The aqueduct was constructed with the purpose of bringing water from the Sierra de Guadarrama to the city.

The Legend of the Segovia Aqueduct

A young maid worked in a house located on the hills of Segovia. Every day, she had to descend to the fountain to fill her jug before climbing back up the slope with the container full. One day on the way back, she said aloud, “I would give anything for the water to reach the city gate on its own so that I never have to make this journey again.” It was then that the devil appeared in the guise of a man and asked for her soul in exchange for fulfilling her wish. The girl added that she would only give it to him if he could grant her wish before the first rays of the sun. During the night, the devil and his assistants began to build the aqueduct, but when it came time to place the last stone, a ray of sunlight struck the devil’s face. He left the city, the young maid kept her soul, and the water was at the city gates.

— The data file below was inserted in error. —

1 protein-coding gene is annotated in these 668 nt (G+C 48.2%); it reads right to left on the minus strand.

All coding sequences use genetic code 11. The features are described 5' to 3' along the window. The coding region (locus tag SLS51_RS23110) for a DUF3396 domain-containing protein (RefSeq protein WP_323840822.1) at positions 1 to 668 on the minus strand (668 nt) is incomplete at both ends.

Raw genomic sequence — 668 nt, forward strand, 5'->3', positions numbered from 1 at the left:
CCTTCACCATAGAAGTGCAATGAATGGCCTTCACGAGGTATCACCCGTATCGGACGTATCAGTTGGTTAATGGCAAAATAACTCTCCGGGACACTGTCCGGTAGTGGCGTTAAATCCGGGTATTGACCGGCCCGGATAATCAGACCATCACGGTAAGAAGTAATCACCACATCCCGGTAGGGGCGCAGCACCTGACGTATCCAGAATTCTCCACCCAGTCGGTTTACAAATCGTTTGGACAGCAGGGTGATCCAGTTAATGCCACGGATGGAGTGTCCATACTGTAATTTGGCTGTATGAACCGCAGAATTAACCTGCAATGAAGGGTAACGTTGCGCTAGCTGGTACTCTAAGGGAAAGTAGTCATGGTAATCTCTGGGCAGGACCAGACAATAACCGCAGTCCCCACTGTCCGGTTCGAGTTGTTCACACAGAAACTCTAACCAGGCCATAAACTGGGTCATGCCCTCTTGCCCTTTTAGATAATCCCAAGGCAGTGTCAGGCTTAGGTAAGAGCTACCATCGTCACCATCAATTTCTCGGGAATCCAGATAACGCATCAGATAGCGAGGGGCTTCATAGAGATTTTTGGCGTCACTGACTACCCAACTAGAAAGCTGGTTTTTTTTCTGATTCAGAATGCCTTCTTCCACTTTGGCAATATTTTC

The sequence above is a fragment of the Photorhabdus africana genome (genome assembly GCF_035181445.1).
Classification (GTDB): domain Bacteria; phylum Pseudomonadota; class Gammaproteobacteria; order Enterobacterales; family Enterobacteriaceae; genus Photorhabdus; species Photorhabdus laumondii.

2. The Alcazar

The Alcazar of Segovia is the other monument that attracts crowds.

This castle-palace was built as a fortress and later became the residence of King Alfonso VIII before becoming one of the favorite residences of the Kings of Castile.

Later, the monument served as a state prison and then became the headquarters of the Real Colegio de Artilleria (Royal Artillery School).

In short, the Alcazar has had several lives before being trodden by the footsteps of tourists from around the world.